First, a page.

Govt to end all tax exemptions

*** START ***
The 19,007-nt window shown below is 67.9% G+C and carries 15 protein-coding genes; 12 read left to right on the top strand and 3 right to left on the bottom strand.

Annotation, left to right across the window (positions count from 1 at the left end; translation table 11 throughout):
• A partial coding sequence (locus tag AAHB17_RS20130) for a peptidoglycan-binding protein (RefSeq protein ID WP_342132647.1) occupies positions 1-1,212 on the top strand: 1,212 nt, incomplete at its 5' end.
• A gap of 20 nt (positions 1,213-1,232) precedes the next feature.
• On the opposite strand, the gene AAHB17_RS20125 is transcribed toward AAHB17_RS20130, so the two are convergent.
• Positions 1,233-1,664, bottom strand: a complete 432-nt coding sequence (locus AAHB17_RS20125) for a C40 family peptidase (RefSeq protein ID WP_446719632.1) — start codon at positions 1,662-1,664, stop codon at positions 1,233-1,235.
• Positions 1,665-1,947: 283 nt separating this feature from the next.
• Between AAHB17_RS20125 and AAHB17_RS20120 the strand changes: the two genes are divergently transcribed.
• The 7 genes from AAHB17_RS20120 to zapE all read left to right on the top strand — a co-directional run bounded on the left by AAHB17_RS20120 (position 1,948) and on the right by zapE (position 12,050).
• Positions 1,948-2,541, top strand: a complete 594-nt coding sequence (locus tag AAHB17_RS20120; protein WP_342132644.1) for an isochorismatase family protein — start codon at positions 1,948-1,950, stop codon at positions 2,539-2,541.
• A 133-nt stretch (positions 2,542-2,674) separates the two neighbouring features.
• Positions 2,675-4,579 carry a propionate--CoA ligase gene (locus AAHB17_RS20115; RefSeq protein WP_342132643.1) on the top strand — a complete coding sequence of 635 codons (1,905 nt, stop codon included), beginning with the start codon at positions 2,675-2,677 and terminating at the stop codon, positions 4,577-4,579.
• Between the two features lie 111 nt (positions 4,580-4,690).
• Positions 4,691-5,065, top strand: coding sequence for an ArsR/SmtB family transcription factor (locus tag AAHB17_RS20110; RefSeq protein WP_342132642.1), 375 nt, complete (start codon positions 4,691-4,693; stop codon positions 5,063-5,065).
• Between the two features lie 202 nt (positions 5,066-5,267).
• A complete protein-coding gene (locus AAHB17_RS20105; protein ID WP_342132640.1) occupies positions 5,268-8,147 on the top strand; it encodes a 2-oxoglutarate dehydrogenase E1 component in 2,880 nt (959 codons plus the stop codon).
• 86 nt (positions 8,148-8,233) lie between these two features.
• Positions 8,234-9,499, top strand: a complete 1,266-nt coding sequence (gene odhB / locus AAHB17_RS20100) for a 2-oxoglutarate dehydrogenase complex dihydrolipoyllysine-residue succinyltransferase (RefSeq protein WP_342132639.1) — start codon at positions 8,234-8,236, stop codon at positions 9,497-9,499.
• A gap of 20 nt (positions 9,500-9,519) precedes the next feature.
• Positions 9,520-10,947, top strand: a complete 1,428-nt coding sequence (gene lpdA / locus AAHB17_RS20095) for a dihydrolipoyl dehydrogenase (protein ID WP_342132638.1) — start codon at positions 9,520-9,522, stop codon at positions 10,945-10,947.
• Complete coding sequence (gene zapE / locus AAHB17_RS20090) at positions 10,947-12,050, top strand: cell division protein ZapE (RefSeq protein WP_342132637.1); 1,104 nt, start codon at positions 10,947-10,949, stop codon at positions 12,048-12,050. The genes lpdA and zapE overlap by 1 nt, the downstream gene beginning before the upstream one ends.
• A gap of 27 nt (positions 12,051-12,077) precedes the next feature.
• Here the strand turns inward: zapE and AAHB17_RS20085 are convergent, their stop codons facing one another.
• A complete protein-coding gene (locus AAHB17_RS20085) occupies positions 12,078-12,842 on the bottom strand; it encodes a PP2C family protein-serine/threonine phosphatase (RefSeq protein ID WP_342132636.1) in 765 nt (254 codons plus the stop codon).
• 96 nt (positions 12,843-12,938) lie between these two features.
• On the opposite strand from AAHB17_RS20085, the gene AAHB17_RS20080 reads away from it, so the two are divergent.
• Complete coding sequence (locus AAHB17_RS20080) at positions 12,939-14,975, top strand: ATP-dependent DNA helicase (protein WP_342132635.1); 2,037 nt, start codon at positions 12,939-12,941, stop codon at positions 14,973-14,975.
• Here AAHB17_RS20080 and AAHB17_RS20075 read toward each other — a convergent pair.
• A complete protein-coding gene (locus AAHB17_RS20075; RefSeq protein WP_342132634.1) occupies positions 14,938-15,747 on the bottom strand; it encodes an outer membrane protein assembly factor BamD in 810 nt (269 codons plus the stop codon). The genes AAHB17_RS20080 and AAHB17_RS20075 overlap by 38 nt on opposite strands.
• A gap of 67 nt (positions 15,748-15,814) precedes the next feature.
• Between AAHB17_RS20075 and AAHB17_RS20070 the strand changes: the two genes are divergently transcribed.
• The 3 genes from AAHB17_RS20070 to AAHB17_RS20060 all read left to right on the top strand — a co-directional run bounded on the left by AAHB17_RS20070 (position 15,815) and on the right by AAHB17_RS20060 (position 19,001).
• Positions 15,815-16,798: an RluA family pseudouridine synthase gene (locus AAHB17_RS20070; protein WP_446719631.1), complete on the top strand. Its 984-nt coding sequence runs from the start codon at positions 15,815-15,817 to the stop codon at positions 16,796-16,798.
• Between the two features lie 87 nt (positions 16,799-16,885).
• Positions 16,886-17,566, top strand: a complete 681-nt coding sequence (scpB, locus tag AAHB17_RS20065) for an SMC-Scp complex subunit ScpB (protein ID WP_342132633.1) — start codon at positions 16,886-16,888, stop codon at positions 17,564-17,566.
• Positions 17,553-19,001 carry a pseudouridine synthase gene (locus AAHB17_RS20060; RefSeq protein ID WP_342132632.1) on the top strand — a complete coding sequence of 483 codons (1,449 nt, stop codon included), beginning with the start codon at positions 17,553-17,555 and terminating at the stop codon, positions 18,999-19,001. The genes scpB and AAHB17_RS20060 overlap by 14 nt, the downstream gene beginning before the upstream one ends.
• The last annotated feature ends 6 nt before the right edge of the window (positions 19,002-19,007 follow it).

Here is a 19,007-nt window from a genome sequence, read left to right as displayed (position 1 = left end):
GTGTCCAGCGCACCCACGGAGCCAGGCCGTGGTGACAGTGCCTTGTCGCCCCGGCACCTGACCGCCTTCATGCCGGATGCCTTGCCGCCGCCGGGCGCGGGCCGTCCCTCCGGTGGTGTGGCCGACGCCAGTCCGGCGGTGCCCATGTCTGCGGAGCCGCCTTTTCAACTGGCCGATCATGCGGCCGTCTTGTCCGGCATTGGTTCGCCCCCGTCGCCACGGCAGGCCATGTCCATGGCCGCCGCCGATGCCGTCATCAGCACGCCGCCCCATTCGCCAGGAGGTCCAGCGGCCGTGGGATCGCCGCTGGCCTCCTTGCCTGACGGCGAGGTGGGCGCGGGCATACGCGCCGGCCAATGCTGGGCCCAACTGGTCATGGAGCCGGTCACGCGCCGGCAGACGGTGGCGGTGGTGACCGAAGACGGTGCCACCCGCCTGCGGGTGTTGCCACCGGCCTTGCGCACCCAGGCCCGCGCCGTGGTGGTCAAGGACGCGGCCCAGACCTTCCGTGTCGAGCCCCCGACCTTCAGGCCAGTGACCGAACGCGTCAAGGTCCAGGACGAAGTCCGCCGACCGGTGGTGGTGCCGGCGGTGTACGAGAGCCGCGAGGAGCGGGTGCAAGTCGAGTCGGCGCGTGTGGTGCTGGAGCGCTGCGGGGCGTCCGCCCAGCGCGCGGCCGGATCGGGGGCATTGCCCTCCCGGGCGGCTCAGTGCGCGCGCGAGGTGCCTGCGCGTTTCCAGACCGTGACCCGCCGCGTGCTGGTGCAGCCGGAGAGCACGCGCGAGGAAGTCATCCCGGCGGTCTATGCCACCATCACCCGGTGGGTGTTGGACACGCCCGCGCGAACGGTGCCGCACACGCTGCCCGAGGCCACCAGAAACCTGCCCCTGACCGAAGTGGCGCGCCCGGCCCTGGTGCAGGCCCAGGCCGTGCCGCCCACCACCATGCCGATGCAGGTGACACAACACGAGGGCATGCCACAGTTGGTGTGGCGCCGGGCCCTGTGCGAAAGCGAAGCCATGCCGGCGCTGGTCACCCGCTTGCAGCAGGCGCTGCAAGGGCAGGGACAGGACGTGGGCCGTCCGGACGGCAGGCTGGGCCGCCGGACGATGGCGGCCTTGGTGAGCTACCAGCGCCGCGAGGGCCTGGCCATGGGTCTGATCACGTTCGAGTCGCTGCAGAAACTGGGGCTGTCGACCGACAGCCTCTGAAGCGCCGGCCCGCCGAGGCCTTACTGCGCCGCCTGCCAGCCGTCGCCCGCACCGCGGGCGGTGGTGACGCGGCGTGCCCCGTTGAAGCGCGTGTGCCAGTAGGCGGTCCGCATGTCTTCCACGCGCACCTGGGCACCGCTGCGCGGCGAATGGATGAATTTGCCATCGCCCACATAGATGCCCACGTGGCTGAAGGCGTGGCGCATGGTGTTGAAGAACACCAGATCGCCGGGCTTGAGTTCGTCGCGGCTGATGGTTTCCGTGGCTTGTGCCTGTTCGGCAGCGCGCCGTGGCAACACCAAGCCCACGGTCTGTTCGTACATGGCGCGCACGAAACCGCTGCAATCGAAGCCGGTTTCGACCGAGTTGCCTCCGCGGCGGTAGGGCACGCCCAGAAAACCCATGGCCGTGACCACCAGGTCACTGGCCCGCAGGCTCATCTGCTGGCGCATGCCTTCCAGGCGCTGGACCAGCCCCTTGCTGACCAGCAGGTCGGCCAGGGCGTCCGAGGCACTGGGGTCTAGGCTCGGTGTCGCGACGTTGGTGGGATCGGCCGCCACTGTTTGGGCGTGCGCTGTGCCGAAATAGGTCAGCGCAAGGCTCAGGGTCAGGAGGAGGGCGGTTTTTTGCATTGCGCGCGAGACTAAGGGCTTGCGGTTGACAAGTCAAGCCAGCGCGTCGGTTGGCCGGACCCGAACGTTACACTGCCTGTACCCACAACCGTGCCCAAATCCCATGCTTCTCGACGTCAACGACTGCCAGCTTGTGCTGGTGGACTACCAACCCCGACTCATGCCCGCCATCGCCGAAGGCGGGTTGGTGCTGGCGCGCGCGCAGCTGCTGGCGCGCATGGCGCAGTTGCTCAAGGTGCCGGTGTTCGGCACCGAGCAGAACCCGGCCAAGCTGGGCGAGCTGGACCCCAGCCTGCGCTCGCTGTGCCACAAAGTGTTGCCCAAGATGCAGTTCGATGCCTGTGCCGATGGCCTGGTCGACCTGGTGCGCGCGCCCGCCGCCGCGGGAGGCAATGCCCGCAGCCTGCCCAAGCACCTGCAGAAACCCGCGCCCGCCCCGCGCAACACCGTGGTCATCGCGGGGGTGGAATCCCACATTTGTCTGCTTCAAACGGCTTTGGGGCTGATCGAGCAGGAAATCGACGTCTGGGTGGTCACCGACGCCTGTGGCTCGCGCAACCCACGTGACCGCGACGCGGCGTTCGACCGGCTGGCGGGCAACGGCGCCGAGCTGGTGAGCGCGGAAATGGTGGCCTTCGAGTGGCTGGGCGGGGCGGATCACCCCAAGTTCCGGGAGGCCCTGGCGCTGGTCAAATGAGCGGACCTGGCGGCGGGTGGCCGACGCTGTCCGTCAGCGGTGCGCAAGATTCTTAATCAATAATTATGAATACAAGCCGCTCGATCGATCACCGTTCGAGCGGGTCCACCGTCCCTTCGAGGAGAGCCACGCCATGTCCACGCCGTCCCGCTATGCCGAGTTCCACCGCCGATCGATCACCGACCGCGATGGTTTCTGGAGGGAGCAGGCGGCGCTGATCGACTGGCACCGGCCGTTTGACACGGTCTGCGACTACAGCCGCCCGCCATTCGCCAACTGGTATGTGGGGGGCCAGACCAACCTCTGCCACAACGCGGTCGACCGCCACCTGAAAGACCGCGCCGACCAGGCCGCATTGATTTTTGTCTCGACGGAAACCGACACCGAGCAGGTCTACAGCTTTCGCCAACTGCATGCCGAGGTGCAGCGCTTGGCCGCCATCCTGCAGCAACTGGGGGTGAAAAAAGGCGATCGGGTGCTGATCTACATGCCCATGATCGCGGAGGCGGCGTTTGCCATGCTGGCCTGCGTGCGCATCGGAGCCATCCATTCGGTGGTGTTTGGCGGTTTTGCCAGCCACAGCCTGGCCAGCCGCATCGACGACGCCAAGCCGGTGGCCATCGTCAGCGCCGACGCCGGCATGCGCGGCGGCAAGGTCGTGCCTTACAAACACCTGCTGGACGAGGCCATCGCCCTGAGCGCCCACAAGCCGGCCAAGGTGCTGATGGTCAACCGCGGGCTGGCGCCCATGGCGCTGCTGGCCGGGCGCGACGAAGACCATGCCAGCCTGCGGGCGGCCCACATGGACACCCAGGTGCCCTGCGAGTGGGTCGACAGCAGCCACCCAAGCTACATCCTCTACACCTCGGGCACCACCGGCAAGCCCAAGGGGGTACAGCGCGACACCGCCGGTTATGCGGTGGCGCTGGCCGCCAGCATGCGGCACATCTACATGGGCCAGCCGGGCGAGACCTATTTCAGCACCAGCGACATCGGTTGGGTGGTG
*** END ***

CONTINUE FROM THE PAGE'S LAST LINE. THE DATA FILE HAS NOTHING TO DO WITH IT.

ISLAMABAD - The International Monetary Fund (IMF) Tuesday agreed with Pakistan to give relaxation on the much-debated and much-controversial Reformed General Sales Tax (RGST), as Islamabad assured the international donor that it would bring Plan-B which would generate more revenue than the RGST in the coming budget 2011-12. Yes, the International Monetary Fund has agreed with Pakistan to not introduce the Reformed General Sales Tax, and now we will adopt Plan-B in which all tax exemptions will be eliminated in the annual budget 2011-2012, and this plan is more feasible than the RGST, said a senior official of the Ministry of Finance while talking to TheNation on Tuesday. To a question, he said that Pakistan did not demand the Letter of Comfort (LoC) from the IMF in its recent meeting, as we only discussed budget-related issues. The LoC would help Pakistan in getting budgetary support from the World Bank and the Asian Development Bank. Sources were of the view that Pakistan and the IMF would negotiate in July this year for the LoC. Under the Plan-B (as RGST is not being implemented), the government expects Rs1.968 trillion revenue in the coming financial year. This includes Rs90 billion on account of withdrawal of exemptions and zero-ratings given to textile, leather, sports, surgical sectors, which would be eliminated, additional Rs254 billion through normal revenue growth and Rs36 billion through administrative measures. Under the Plan-B, the government would keep standard General Sales Tax (GST) rate at 17 per cent, while in the RGST the government had to decrease it to 15 per cent. On the other hand, the government expected additional revenue of Rs72 billion from the RGST. About 16 per cent of Rs254 billion would come because of inflation and economic growth rate (normal revenue growth over current year) and Rs36 billion through administrative measures to achieve a target of Rs1.952 trillion against the revised target of Rs1.588 trillion for the current year. The government was facing tough time from the parliament regarding introduction of the RGST, therefore it decided to go with Plan-B as it would not need parliament approval and could be done through notifications/SROs. The government already failed twice to introduce the RGST due to the strong resistance from the parliament. Meanwhile, Pakistan and the IMF also discussed the upcoming budget 2011-12 in which Islamabad keeps fiscal deficit at 4.5 per cent of the GDP, the GDP growth at 4.2 per cent and the inflation rate at 12 per cent. According to the official the IMF, an IMF staff mission led by Mr Adnan Mazarei met with the Pakistani authorities in Dubai over the past week. At the conclusion of its work today, the mission issued the following statement: Over the past few days, the Pakistani authorities and an IMF mission held constructive discussions on Pakistans stabilisation programme, focusing on macroeconomic policies for the rest of the fiscal year 2010/11and the 2011/12 budget. The authorities expressed their strong resolve to pursue prudent macroeconomic policies and enhance Pakistans medium-term growth prospects. Pakistans economy faces important challenges. Economic growth has been negatively affected by the floods and the high price of oil, inflation remains persistently high and budgetary problems are undermining macroeconomic stability. Measures to improve confidence in the context of the authorities economic stabilisation and reform agenda, while protecting the poor, were discussed. The mission welcomed the recent strengthening of the external position and some of the tax measures announced in March, which represent an important milestone. Discussions centered on measures to reduce the budget deficit in 2011/12 as well as quasi-fiscal operations (for example, the procurement of agricultural commodities) to reduce inflation, assure fiscal sustainability, and protect the external position. Reducing the budget deficit will require higher revenue through tax reform to broaden the tax base, including steps to implement reforms in the general sales tax. Measures to reduce spending on general subsidies in the energy sector have begun to be implemented. The quality of expenditure could be improved by increasing the share of spending on health, education, and infrastructure. Continued efforts are needed to reduce the budget deficit to take the pressure off the monetary policy and create space for more credit to the private sector. In addition, as government debt has increased, debt management needs to be improved. Moreover, careful monitoring of the financial sector is needed to assure continuing financial stability, said the statement. The IMF remains committed to the ongoing dialogue with Pakistan and discussions will continue in the weeks ahead and a mission is planned for July 2011, it concluded. There was no mention of any new disbursement from the International Monetary Funds 2008 standby loan arrangement for Pakistan in the statement. TheNation Monitoring adds: The International Monetary Fund (IMF) has demanded Pakistan to impose agriculture tax, reported a private TV channel on Tuesday. Pakistans talks with the IMF over the release of a tranche of $1.7 billion loan held in Dubai. The IMF officials also wanted Pakistan to reform its taxation system and have urged for cutting the budget deficit to 4.5 percent of the GDP. The exemptions to be withdrawn are mainly on certain foods, including dairy products. In March, Pakistan removed exemptions on items used in agriculture, such as fertilisers and pesticides. Govt to end all tax exemptions

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